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Advance Care Planning

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Frequently Asked Questions

1. Do I need to complete both a Health Care Proxy and Living Will?
Completing both documents helps to ensure that you receive the medical care you desire. However, you should continue to have ongoing discussions with your Spokesperson (“Agent”) to assure that that person knows your values and wishes and can speak on your behalf regardless of what your circumstances may be.

In addition, it is beneficial to have completed both documents in case you suffer an injury, or acute medical episode, while traveling and are unable to make decisions for yourself. Completing both documents increases the likelihood that at least one of the documents will be legally recognized in another state.

2. How can I be sure that my New York Health Care Proxy will be honored?

To be legally valid, you must sign and date your Health Care Proxy form in the presence of two adult witnesses. The witnesses must sign a statement in your Health Care Proxy to confirm that you signed the document willingly and free from duress. Your Spokesperson (“Agent”) and Alternate cannot act as witnesses.

3. How do I make sure that my New York Living Will is going to be honored?

Unlike most states, New York does not have a specific law recognizing living wills but relies upon “clear and convincing evidence” of your wishes. Documenting your wishes in a Living Will helps to show the required level of “clear and convincing evidence.” You should follow the witnessing procedures established in the Health Care Proxy Act and sign your Living Will in the presence of two adult witnesses. Indicate the presence of your Living Will under the Optional Instructions section of the New York Health Care Proxy form.

4. Can I list more than one Alternate Agent?
Yes, you may list as many as you would like. However, each Alternate must meet the appropriate criteria.

5. Do I need to add personal instructions to my New York Health Care Proxy?
You do not need to add personal instructions to your Health Care Proxy except regarding artificial nutrition and hydration. One of the strongest reasons for naming a Spokesperson (“Agent”) is to have someone who can respond flexibly to changes in your medical situation. Adding personal instructions to the New York Health Care Proxy may unintentionally restrict your Spokesperson’s (“Agent’s”) power to act in your best interest.

6. Can I add personal instructions to my Living Will?

Yes. Personal instructions may be added to the section titled “Other Directions.” If there are specific treatments you wish to refuse that are not already listed on the document, you may list them here. Also, instructions such as “I want maximum pain medications, even if it hastens my death,” “I do not want to be placed in a nursing home,” or “I want to die at home” can be added to this section. If you have appointed a Spokesperson (“Agent”), it is a good idea to include a statement such as, “Any questions about how to interpret or when to apply my Living Will are to be decided by my Spokesperson, my ‘Agent.’”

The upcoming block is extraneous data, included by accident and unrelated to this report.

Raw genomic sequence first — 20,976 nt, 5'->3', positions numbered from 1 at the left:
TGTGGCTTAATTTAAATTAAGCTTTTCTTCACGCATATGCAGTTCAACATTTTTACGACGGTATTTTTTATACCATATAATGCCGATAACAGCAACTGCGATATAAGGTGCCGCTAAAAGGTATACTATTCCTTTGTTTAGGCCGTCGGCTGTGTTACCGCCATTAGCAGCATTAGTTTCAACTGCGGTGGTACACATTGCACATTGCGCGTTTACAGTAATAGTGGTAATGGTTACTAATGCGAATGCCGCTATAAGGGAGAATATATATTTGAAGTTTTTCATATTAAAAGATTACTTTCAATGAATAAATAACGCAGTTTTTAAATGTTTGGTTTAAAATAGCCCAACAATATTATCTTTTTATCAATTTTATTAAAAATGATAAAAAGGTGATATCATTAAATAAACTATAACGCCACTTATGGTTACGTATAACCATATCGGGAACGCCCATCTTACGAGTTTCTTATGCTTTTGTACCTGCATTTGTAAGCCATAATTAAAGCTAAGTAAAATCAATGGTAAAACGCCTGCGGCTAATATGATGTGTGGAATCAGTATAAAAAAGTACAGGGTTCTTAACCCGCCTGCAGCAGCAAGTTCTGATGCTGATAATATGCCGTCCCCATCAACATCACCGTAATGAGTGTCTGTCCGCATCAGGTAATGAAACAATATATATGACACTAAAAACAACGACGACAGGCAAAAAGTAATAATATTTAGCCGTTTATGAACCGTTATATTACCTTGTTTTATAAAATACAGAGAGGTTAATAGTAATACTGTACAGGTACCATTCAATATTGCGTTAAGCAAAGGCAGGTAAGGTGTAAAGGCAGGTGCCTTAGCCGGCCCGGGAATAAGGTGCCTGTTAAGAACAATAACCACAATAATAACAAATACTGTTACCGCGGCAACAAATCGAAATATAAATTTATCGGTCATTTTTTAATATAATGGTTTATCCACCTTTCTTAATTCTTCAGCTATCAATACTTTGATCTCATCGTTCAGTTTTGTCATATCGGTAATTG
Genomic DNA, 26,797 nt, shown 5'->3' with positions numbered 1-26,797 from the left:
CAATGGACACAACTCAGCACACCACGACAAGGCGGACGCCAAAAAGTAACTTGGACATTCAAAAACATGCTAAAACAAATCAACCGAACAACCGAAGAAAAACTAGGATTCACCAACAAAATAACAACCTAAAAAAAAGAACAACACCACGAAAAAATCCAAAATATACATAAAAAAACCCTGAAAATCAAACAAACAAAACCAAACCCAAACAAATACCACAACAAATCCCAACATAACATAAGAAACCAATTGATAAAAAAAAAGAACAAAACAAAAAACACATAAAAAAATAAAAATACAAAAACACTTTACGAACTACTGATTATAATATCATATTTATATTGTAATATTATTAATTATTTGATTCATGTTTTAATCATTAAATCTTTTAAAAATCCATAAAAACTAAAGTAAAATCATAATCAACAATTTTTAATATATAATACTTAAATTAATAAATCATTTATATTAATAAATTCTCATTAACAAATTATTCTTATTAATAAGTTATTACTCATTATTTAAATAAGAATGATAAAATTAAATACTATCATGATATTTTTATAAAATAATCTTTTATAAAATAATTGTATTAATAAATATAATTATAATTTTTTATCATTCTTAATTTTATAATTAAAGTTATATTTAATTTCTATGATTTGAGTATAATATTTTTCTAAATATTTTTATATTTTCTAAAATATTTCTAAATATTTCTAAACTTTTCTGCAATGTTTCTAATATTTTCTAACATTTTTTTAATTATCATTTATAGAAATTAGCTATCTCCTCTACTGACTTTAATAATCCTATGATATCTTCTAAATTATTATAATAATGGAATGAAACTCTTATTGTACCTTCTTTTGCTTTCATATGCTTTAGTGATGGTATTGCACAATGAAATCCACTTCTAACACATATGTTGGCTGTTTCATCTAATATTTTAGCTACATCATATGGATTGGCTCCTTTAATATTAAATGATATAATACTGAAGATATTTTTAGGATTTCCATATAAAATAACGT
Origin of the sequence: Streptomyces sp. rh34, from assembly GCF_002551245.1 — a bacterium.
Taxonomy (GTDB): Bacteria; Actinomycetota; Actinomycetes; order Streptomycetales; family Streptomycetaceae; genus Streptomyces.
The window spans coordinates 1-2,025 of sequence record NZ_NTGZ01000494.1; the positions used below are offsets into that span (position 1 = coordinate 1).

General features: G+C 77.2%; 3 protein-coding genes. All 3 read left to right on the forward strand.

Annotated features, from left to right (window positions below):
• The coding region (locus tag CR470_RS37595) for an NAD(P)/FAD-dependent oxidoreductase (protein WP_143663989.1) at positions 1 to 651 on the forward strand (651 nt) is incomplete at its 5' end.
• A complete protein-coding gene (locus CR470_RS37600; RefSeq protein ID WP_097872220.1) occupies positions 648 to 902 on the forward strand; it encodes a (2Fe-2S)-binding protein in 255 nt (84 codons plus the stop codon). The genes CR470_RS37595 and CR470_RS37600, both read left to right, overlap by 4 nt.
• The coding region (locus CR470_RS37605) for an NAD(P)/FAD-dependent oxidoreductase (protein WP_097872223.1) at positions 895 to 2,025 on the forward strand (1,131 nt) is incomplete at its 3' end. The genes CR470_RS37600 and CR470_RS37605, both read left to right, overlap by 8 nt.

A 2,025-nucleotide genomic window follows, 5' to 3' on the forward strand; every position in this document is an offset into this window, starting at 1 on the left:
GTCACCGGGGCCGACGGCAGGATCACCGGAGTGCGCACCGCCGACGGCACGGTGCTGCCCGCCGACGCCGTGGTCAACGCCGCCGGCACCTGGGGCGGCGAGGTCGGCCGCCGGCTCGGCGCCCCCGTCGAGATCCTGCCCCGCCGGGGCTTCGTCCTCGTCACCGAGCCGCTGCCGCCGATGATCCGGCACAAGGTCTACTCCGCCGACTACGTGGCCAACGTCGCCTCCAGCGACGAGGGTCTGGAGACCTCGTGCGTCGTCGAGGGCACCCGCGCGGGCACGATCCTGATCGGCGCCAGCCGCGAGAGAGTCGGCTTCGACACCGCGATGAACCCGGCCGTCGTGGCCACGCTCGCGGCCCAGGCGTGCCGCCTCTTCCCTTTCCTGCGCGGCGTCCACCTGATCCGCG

7. What are Life-Sustaining Treatment such as Cardiopulmonary Resuscitation (CPR), Mechanical Ventilation, and artificial nutrition and hydration?
Refer to the section on Life-Sustaining Treatment for a detailed explanation of life-sustaining treatments.

8. What if I change my mind about my New York Health Care Proxy or Living Will?
You may revoke your New York Health Care Proxy or Living Will by notifying your health care provider or Spokesperson (“Agent”) orally or in writing of your revocation, or by any other act that clearly shows your intent to revoke the document. Once informed, your physician must record the revocation in your medical record and notify your Spokesperson (“Agent”) and any medical staff responsible for your care. Additionally, an updated form voids any previous forms.

9. If I spend extended periods of time in another state, will my New York Advance Care Planning Forms be honored in that state?
Each state has its own laws governing Advance Care Planning and the use of Health Care Proxy forms, Living Wills and DNR Orders. Therefore, it is important that you investigate that state’s laws on Advance Care Planning. You may want to begin by going to the web site of the Department of Health of that particular state or visiting Caring Connections, a website created by the National Hospice and Palliative Care Organization (NHPCO)

10. Are there any restrictions on who can be my Spokesperson (“Agent”)?
Your Spokesperson (“Agent”) cannot be:
  • An operator, administrator or employee of a health care facility in which you are a resident or patient, or to which you have applied for admission, at the time you sign your proxy, unless that person is a relative by blood, marriage or adoption;
  • A physician, if that person also acts as your attending physician.
11. What do I do if I am a resident in a facility licensed or operated by the Office of Mental Health or the Office of Mental Retardation and Developmental Disabilities?
Special witnessing requirements exist for residents of facilities operated or licensed by the Office of Mental Health or the Office of Mental Retardation and Developmental Disabilities. For more information, contact the National Hospice and Palliative Care Organization, a non-profit organization dedicated to ensuring excellent end-of-life care, 800-989-9455

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